George Luke Smith
|Member of the U.S. House of Representatives|
from Louisiana's 4th district
November 24, 1873 – March 3, 1875
|Preceded by||Alexander Boarman|
|Succeeded by||William M. Levy|
|Louisiana State Representative|
for Caddo Parish
|Born||December 11, 1837|
New Boston, New Hampshire
|Died||July 9, 1884 (aged 46)|
Hot Springs, Arkansas
|Resting place||West Street Cemetery, Milford, New Hampshire|
|Alma mater||Union College|
George Luke Smith (December 11, 1837 – July 9, 1884) was from 1873 to 1875 a U.S. Representative for Louisiana's 4th congressional district, which encompasses the state's third largest city, Shreveport, Louisiana.
Born in New Boston in Hillsborough County in southern New Hampshire, Smith completed preparatory studies and attended Union College in Schenectady, New York.
During the American Civil War, he served in the Union Army. At the close of the war, he relocated to Shreveport to engage in mercantile pursuits. He served from 1870 to 1872 as a member of the Louisiana House of Representatives during Reconstruction. He was the proprietor of Shreveport Southwestern Telegram and president of the Shreveport Savings Bank & Trust Company.
Smith was elected as a Republican to the Forty-third Congress to fill the vacancy created by the death of Representative-elect Samuel Peters and served from November 24, 1873, until March 3, 1875. Considered a Carpetbagger, Smith was an unsuccessful candidate for reelection in 1874 to the Forty-fourth Congress and was succeeded by the Democrat William M. Levy.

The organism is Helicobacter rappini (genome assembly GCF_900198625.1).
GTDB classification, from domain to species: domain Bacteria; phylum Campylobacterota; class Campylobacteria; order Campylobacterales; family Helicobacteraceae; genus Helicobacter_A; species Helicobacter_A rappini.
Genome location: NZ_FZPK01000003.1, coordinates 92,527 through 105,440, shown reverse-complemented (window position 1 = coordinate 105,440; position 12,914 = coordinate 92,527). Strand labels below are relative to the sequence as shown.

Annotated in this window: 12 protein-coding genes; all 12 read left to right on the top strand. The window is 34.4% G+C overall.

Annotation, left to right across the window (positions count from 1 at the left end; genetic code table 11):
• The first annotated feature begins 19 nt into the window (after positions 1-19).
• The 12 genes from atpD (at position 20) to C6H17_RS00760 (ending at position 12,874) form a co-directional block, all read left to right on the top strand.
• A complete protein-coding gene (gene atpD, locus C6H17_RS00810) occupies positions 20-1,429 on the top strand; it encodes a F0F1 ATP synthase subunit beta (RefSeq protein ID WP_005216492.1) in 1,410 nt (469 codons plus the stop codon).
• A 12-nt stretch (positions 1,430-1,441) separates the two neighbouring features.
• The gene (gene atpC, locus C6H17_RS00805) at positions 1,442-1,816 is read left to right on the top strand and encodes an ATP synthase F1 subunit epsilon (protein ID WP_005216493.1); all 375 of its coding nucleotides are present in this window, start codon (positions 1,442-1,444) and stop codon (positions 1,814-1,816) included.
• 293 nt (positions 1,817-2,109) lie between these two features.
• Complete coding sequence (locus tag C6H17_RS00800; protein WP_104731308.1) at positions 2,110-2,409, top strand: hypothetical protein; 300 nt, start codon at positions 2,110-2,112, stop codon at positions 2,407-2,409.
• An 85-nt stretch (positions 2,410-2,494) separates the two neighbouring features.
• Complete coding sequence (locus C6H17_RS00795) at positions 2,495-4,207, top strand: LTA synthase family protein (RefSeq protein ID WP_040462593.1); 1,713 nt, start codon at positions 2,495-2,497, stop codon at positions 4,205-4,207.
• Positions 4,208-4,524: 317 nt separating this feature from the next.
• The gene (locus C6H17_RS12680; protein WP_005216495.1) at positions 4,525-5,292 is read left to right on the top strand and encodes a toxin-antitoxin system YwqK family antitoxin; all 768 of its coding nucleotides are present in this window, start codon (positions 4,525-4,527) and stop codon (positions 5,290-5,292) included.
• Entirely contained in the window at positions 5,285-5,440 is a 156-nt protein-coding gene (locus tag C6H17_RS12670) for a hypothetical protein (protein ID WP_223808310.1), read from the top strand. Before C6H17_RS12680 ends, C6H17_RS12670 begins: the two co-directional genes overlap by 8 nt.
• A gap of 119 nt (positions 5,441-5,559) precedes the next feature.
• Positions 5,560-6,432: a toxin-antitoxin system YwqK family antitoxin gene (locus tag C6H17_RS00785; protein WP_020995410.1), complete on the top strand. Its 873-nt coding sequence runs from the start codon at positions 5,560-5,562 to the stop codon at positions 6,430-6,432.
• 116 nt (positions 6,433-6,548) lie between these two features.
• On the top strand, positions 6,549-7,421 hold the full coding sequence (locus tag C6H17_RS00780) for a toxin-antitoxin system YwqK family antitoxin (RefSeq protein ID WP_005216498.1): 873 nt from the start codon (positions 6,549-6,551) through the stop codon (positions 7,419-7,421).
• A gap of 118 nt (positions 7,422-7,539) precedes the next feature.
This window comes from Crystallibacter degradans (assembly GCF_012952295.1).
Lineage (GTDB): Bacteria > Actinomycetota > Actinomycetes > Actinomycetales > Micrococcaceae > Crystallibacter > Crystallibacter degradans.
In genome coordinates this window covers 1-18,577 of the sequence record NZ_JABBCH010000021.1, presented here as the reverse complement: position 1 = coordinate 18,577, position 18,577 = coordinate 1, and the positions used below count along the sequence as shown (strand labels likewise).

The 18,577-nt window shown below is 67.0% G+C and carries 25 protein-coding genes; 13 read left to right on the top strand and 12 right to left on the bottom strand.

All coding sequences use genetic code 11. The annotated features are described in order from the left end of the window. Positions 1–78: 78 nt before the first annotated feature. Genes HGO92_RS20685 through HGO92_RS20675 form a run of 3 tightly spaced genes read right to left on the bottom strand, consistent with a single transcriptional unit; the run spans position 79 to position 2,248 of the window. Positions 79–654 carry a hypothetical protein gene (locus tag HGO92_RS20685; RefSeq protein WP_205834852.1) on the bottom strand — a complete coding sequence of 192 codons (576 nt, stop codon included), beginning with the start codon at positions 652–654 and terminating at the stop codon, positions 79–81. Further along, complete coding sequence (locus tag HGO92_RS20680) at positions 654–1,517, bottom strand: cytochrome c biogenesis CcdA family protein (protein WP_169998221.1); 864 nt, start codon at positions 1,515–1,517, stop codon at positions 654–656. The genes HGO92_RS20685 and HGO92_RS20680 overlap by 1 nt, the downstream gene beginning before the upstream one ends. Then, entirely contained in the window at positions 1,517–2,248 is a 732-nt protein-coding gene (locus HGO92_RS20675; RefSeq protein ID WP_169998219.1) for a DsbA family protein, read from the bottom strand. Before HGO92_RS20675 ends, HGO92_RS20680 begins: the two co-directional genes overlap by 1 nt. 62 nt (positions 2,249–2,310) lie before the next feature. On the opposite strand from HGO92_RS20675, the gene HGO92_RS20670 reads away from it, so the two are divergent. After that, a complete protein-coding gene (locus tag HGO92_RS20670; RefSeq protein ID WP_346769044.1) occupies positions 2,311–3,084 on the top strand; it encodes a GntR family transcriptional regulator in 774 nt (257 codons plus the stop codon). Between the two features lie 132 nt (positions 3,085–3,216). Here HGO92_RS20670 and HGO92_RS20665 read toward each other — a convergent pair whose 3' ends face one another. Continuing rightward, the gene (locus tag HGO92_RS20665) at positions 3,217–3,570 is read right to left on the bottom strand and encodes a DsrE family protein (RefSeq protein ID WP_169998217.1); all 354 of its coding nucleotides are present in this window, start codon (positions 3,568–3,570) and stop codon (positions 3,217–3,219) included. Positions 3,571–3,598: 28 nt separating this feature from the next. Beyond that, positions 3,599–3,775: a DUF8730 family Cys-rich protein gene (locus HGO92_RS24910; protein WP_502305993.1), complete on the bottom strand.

Thereafter, Smith was appointed collector of customs at the port of New Orleans by U.S. President Rutherford B. Hayes, a position that he held from May 4, 1878, to February 20, 1879. He moved to Hot Springs, Hot Springs, Arkansas, to engage in the real estate business until his death there.
He is interred at the West Street Cemetery in Milford, New Hampshire.
Smith was the last Republican to hold the 4th district House seat in Louisiana until 1988, when Jim McCrery won a special election for the position to succeed Buddy Roemer who was elected governor of Louisiana the preceding year.